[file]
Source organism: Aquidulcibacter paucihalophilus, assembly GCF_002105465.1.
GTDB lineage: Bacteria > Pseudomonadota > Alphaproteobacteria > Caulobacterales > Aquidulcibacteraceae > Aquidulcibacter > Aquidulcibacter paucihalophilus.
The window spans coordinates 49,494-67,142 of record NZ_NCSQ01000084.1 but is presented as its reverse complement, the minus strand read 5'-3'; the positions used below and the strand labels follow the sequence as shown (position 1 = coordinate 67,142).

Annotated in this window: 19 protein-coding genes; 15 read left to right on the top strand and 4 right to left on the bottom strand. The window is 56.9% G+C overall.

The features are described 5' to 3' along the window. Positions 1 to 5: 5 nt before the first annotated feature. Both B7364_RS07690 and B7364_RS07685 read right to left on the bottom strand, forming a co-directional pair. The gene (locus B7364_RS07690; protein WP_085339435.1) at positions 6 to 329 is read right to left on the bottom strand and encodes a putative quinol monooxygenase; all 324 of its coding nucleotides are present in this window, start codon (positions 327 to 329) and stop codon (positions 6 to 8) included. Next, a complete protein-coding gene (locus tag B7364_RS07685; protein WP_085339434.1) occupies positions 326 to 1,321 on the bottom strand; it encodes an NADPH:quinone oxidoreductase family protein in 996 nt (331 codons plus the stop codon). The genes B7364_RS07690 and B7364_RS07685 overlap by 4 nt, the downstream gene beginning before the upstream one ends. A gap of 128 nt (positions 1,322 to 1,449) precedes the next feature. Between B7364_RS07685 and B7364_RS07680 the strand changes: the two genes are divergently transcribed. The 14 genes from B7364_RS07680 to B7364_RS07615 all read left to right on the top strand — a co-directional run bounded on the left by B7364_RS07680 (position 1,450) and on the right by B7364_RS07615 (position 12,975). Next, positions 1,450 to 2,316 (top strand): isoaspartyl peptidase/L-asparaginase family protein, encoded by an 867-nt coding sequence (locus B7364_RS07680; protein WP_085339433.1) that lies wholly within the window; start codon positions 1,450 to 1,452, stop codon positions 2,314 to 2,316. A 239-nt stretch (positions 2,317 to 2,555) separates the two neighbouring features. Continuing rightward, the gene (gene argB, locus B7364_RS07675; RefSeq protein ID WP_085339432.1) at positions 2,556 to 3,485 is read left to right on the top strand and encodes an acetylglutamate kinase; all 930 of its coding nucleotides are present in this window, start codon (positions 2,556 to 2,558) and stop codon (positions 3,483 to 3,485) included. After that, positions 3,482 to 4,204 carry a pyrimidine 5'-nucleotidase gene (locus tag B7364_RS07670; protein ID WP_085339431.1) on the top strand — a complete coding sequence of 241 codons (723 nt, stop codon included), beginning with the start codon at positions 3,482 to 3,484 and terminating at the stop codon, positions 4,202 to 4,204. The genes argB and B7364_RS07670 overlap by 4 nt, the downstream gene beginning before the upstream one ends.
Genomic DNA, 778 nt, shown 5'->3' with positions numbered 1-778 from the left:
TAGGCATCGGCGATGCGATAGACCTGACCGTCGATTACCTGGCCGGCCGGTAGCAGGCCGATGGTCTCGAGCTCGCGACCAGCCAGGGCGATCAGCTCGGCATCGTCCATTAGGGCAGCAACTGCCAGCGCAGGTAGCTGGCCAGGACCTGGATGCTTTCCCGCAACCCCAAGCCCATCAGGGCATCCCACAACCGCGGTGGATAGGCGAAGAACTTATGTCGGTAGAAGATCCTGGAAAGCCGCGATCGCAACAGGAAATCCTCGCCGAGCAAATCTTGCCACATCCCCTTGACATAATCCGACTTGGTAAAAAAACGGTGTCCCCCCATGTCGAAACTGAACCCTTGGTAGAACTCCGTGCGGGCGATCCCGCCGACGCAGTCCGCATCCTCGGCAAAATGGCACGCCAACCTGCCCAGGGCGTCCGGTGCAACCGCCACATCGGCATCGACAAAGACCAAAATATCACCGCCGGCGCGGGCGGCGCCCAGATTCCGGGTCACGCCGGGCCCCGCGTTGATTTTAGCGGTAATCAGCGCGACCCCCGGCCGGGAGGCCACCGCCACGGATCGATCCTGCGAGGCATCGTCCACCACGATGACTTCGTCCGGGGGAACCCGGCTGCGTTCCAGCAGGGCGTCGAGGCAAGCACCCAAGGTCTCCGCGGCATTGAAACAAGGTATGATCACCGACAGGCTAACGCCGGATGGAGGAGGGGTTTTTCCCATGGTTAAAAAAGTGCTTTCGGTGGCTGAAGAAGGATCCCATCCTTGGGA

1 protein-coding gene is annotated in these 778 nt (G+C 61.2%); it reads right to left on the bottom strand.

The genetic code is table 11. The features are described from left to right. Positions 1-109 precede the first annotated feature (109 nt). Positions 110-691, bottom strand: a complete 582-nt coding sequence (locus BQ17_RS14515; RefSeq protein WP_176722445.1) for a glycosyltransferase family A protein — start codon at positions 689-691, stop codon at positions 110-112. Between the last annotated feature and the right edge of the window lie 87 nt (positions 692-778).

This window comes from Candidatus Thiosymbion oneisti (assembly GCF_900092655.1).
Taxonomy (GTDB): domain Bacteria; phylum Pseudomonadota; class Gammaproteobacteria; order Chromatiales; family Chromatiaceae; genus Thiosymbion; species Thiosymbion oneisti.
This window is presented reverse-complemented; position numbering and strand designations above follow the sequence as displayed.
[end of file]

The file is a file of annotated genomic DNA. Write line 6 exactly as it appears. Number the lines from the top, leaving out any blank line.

Genomic DNA, 778 nt, shown 5'->3' with positions numbered 1-778 from the left: